Where to from here for VW?

VW have replaced outgoing CEO, Martin Winterkorn, with Matthias MΓΌller the former head of its subsidiary, Porsche. This move has generally been received well in terms of providing clear leadership focused on resolution and recovery.

Apologies by the former CEO, Winterkorn, and President and CEO of VW Group America, Michael Horn, have been delivered. There has been no ambiguity in taking responsibility for the scandal and both pledged the transparency demanded by global stakeholders.

As a company, VW is complying with authorities, Governments and clients, which bodes well for repairing many of the bridges that have been broken. The test for VW is maintaining this solidarity in the face of mounting conflict; particularly with increasing lawsuits.

Broadly there need to be displays of strong leadership, rapid action to control the event, effective two-way communication and sensitivity to stakeholder concerns. So far these attributes have been displayed, signposting how the company intends to continue responding.

VW’s stakeholder concerns have been given strong attention and there is likely to be an acute awareness of the social impact this crisis has had on its customers, workforce, suppliers and contractors, government and global audiences. All these stakeholders are key to VW succeeding at rebuilding its reputation and re-earning trust on the back of undoing much of the 55 years it has spent building its image.

In parallel, VW must demonstrate a drastic departure from the behaviours which landed it in this scandal. Their culture, transparency and risk-management processes must be robust to ensure this type of crisis can never occur again.

Indeed, holding those responsible or involved to account will deliver a twofold outcome: It will satisfy the insatiable desire of the public for those responsible to be dealt with appropriately but also demonstrate that VW intends to abolish the seeds of the toxic culture which caused this scandal. 

This all needs to be done carefully to confirm to employees that it is not a witch-hunt but a lesson in accountability and ensuring a new culture founded on moral integrity is formed. There is a need to protect those hardworking, honest and intelligent employees who are the life blood of the world’s largest auto manufacturer. VW will likely be focused on retaining as much of its workforce as it can. It simply cannot afford to lose the good people who remain in the company. If it does it will be that much harder to rebrand itself as an innovative car manufacturer making high quality products.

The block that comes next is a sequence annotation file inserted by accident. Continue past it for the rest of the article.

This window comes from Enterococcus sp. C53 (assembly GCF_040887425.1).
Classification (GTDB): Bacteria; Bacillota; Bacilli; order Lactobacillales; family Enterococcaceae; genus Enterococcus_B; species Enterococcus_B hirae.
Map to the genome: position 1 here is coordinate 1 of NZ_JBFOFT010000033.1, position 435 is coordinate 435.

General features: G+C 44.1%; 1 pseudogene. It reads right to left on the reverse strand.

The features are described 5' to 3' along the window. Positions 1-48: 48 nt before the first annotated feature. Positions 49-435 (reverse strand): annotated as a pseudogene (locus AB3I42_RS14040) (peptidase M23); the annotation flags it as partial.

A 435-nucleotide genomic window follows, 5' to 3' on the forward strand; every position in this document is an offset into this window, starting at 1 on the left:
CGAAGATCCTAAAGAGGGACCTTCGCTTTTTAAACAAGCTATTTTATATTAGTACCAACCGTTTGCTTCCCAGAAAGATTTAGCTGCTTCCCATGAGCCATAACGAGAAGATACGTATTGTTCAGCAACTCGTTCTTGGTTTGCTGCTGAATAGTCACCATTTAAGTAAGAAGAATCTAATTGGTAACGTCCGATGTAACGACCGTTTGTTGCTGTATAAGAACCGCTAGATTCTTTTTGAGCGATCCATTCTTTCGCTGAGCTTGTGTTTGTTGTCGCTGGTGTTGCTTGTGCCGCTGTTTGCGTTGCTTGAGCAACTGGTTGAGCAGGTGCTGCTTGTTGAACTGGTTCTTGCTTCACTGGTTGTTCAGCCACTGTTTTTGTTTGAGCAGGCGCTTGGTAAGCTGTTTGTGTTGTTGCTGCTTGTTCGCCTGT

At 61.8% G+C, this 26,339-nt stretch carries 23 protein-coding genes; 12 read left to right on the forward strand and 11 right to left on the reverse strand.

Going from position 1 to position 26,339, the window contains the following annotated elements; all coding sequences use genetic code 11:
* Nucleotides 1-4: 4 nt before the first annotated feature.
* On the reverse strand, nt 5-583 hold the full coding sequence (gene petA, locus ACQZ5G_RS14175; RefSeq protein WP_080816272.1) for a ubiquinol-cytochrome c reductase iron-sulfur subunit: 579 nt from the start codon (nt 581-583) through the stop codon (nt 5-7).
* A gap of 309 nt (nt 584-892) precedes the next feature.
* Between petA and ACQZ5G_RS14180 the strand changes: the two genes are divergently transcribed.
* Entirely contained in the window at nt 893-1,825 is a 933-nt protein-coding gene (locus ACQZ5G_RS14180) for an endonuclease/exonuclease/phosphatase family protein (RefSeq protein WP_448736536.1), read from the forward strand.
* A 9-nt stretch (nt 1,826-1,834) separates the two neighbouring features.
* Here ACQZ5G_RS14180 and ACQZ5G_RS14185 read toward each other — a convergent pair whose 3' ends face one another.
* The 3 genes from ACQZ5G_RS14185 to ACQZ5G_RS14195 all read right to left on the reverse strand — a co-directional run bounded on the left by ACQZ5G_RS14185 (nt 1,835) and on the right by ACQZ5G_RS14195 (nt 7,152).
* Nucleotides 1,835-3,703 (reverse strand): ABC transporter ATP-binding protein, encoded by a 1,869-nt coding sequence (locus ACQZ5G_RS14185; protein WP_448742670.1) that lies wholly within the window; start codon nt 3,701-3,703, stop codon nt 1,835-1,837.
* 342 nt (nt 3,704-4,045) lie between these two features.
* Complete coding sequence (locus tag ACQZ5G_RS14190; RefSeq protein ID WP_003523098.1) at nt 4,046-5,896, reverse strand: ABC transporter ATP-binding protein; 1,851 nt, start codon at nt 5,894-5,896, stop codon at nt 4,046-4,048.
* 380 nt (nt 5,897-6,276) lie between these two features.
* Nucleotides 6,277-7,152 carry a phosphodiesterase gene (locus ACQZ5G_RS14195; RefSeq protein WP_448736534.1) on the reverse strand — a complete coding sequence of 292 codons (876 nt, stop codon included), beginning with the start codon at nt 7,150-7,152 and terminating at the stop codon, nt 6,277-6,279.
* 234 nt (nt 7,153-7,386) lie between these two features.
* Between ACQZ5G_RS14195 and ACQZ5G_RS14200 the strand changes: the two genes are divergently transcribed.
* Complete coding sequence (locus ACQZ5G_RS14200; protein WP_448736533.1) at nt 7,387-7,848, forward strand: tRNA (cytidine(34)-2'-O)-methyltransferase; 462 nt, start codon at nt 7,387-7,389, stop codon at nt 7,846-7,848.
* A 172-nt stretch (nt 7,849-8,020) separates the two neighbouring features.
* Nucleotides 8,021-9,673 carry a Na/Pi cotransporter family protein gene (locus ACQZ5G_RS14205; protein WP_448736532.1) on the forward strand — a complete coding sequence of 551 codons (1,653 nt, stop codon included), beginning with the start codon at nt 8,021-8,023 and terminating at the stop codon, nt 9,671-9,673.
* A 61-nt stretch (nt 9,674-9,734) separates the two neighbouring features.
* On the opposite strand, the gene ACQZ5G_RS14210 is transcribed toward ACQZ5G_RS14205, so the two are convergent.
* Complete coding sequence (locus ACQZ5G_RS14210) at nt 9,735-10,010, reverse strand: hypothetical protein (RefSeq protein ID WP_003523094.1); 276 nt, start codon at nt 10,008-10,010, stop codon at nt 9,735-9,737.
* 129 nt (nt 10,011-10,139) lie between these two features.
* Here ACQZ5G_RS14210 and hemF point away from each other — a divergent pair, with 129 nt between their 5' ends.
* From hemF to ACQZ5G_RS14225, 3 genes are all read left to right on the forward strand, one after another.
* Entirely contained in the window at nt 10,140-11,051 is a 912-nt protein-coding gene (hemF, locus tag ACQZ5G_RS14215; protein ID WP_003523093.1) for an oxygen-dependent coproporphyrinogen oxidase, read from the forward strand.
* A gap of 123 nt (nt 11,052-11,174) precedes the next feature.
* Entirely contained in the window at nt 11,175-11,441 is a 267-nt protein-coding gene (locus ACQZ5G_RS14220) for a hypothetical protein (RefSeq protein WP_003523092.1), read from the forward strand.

In an ironic way, it is usually these high impact, low frequency events which drive the most notable change-for-good in companies and industries. Whilst the current saga for VW is undeniably damaging, the company has a real opportunity to rebuild, rebrand and reshape itself.

Many of the processes that have contributed to this crisis will be exposed and eradicated. Internal structures that were difficult to change prior to the crisis will be modified; from moving, removing and elevating individuals through to the removal of inefficient corporate systems that create slow-burn issues. All of this change will be scrutinised under the microscope of public, Government and regulatory attention.  And, importantly, if investors like what they see in the future direction of VW, they will re-invest their capital.

The Lessons

In the same way that Nick Leeson brought down Barings Bank, a group of high powered individuals operating with a lack of oversight has inflicted major strategic damage to VW. The actions and inactions of a relative few have threatened one of the world’s largest companies, tarnished the reputation of diesel technology and the hard won reputation of German industry, threatened the careers and livelihoods of a largely innocent workforce and added risk to the financial and social stability of a nation. Certainly, white collar crime must remain high on the corporate threat agenda.

Disproportionate power divisions are always going to be present. It therefore underpins the critical role that Boards must play in the Governance of companies and ensuring they remain objectively aware of strategic corporate risk. The independence of Boards is one key element that makes them strong and gives them the positioning to take a helicopter view of the company so that they can ensure the company remains appropriately led, managed and governed.

More practically, the VW crisis underscores the need for all companies to have robust procedures in place to quickly respond, manage and recover from high impact low probability events. Processes must be endorsed and championed from the top, be implemented with a strategic focus and regularly rehearsed.

Crisis Management Teams must be able to interface with the board, understand each group’s role and control the strategic threats emanating from any major event. It should not matter whether the event is physical, non-physical, acute or slow-burn in nature. What needs to be continually assessed is how bad a situation could get and understanding the worst case scenario.

Companies that establish high level frameworks of corporate crisis management, with defined links between the Board and the executive crisis management team, respond quicker and more thoroughly to events with company destroying potential. Their response is governed by an understanding of how to rapidly control the strategic exposures occurring across communications, human-resources, legal, financial, risk, operations and recovery.

VW has responded effectively so far but a long path to recovery remains. There are many strategic threats that still need to be addressed. But it is not beyond them and there are opportunities to prosper and recover strongly through strategically focused crisis management and recovery.